Steps and stages of new drug development

Apr 3 23:58 2020 Alex Dean Print This Article

The research on innovative drugs is a complex research system, which involves high-tech and interdisciplinary knowledge in chemistry, biology, and computational information science. The research process is mainly divided into two parts: new drug discovery and new drug development.

New drug discovery research starts with the discovery and confirmation of drug targets,Guest Posting followed by screening using various screening libraries like activity-based libraries, fragment libraries and design, optimization of lead compounds, and finally confirmation of candidate compounds for preclinical research. New drug development research is to verify whether the candidate compounds for preclinical research are safe, effective, and stable, which can be further divided into two parts: preclinical research and clinical trials. Preclinical research starts with study of drug quality and evaluation of pharmacodynamics, drug metabolism, and drug safety, so as to screen clinical candidate new drugs with safe, effective and controllable quality for clinical trials. The clinical trial is divided into four phases. Once all finished, the new drug development is finally completed and approved for marketing. 

The first pharmaceutical companies originated in Europe. But in recent decades, American pharmaceutical companies have surpassed their counterparts in Europe to become the industry leader owing to the discovery of potent chemical drugs and their leading role in innovative drug development. 

New drugs can be sourced from natural products, semi-synthesis and total-synthesis of natural products, semi-synthetic and fully synthetic chemicals. In the past, the main method of drug selection relied much on practical experience. Now it is possible to find close relatives for screening based on the plant taxonomy of effective drugs or to infer from the relationship between the chemical structure of effective drugs and pharmacological activity, and then synthesize these targeted products, and finally to perform pharmacological screening. In recent years, DNA genetic recombination technology has been used to obtain disease-resistant substances. By this technology, the specific gene segments of DNA are separated and implanted into rapidly growing bacteria or yeast cells, and at last, a large number of required protein drugs are obtained. In addition, chemical structures can be modified (semi-synthesized) or the dosage forms of existing drugs can be changed to obtain drugs with better curative effect or less toxicity.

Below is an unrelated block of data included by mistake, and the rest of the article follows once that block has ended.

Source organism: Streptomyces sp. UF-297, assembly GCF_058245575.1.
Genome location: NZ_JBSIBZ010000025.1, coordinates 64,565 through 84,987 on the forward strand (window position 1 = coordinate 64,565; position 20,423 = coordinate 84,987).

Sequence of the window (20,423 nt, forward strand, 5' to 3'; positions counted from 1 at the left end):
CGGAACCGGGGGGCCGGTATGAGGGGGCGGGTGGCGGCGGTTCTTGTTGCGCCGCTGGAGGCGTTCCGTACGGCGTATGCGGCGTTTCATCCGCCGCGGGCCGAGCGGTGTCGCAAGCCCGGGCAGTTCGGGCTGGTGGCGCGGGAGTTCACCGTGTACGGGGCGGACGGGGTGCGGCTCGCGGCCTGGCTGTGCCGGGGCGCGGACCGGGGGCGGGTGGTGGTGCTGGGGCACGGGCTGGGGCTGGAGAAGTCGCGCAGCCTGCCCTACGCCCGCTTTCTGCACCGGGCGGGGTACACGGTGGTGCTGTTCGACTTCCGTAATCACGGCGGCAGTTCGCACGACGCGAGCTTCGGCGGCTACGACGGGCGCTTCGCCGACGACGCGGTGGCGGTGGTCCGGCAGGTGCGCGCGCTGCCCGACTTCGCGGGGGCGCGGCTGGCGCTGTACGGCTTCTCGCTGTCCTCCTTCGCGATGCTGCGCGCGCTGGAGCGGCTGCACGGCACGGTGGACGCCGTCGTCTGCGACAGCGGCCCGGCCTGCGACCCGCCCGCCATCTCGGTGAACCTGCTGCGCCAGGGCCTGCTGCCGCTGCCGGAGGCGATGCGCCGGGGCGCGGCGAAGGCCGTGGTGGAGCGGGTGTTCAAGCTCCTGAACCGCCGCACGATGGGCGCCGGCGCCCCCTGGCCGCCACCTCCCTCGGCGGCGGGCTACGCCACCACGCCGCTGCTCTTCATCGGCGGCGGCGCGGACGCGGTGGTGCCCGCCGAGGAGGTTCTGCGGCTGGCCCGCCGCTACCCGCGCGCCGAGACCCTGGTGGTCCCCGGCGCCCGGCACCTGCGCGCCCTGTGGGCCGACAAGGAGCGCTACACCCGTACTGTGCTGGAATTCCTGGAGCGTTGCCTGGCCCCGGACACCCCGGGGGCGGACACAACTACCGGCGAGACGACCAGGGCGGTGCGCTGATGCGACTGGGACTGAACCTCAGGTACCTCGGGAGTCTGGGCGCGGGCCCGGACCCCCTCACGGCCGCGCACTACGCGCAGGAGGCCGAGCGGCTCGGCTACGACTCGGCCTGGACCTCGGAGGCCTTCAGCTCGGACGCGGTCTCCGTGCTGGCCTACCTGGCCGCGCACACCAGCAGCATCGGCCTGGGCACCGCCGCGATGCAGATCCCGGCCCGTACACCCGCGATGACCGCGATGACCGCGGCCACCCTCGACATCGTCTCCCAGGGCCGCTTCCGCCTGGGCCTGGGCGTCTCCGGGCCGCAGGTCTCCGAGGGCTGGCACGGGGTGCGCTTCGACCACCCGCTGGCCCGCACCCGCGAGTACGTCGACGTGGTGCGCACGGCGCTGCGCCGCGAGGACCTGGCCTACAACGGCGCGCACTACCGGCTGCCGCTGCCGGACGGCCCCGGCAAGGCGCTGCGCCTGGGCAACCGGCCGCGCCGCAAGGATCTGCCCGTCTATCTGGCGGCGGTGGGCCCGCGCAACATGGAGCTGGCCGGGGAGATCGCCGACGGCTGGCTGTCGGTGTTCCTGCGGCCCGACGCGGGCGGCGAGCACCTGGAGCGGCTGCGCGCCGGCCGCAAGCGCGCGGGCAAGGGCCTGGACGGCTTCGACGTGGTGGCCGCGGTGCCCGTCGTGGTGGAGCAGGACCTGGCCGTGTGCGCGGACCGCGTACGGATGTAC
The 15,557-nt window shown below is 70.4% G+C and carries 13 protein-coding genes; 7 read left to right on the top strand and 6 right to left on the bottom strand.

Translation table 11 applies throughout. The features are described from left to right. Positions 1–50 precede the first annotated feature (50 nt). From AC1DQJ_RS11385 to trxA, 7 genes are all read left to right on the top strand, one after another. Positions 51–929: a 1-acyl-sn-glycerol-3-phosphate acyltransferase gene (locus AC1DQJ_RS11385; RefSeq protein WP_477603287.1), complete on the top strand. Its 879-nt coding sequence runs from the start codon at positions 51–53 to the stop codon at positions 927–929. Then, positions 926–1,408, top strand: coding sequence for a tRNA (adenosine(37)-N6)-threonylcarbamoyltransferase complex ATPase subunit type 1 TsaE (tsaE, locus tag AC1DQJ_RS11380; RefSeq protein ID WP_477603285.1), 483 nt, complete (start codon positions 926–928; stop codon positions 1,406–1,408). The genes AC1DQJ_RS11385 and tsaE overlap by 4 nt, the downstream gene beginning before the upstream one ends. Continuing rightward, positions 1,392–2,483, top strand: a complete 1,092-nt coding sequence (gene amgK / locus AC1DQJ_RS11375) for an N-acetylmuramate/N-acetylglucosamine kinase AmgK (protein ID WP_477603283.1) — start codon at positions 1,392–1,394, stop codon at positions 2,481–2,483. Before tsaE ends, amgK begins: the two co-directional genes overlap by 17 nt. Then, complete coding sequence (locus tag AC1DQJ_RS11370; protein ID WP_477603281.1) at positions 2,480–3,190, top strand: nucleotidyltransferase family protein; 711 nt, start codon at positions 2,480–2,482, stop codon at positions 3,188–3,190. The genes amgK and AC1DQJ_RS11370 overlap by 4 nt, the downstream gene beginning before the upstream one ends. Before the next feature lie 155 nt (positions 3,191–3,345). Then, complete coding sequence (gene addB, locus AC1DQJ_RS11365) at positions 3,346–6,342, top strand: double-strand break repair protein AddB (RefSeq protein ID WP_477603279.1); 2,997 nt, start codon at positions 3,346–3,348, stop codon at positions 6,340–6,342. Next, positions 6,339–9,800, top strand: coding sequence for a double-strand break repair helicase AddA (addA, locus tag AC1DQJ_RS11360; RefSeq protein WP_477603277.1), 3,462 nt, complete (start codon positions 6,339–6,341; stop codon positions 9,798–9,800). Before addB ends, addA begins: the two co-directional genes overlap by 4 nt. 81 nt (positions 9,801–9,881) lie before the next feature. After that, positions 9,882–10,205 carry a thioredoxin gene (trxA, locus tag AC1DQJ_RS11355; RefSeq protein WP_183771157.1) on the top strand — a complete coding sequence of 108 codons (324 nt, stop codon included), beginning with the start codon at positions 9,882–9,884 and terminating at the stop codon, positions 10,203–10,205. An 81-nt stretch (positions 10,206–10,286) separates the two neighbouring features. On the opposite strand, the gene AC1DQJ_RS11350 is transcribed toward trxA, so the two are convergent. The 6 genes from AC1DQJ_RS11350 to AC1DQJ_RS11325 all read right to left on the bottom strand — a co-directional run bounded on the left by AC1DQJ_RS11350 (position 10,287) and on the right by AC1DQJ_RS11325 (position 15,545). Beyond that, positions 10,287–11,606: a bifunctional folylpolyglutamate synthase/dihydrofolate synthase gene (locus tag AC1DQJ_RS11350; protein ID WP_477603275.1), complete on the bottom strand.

As mentioned above, the research process of new drugs can be roughly divided into three steps, namely preclinical research, clinical research and after-sales research. Preclinical studies include systematic pharmacological studies with animals and observation of acute and chronic toxicity. For drugs with selective pharmacological effects, it is necessary to determine the absorption, distribution, and elimination process of the drug in animals before conducting clinical trials. Pre-clinical research is to find out the spectrum of action and possible toxicity of new drugs. Clinical trials can only be conducted after preliminary approval by the drug regulatory authority. The purpose is to ensure medication safety.

In clinical research, researchers first observe the tolerance of the new drug among 10 to 30 normal adult volunteers and found a safe dose, then select patients with specific indications by random grouping, setting up double-controls with known effective drugs and placebos. Double-blind method observation is needed, and finally researchers can perform statistical analysis of treatment results to objectively judge the efficacy of the new drug. At the same time, blood concentration monitoring and calculation of pharmacokinetic data are required. The number of tested cases should generally not be less than 300, and it can be expanded to more than three medical units for multi-center cooperative research in a hospital. For those new drugs that require long-term medication, there should be an observation record of 50 to 100 patients accumulating medication for six months to one year. Based on this, indications, contraindications, dosage courses, and possible adverse reactions are formulated, and then subjected to the pharmaceutical administration department’s approval before production and marketing.

It takes an average of 12 years for a drug to go from initial laboratory research to final sales in a medicine cabinet. Only 5 of the 5,000 compounds undergoing preclinical trials can enter subsequent clinical trials, and of these 5 compounds, only 1 of these compounds can be finally approved for marketing. All proved that new drug development is a time-consuming and costly process with extremely low success rate.

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About Article Author

Alex Dean
Alex Dean

The author has been writing articles for 6 years in the area of biochemistry,biology and science, especially in the field of inhibitors, PROTAC technology, metabolites, fluorescent probes, impurities, APIs, etc.

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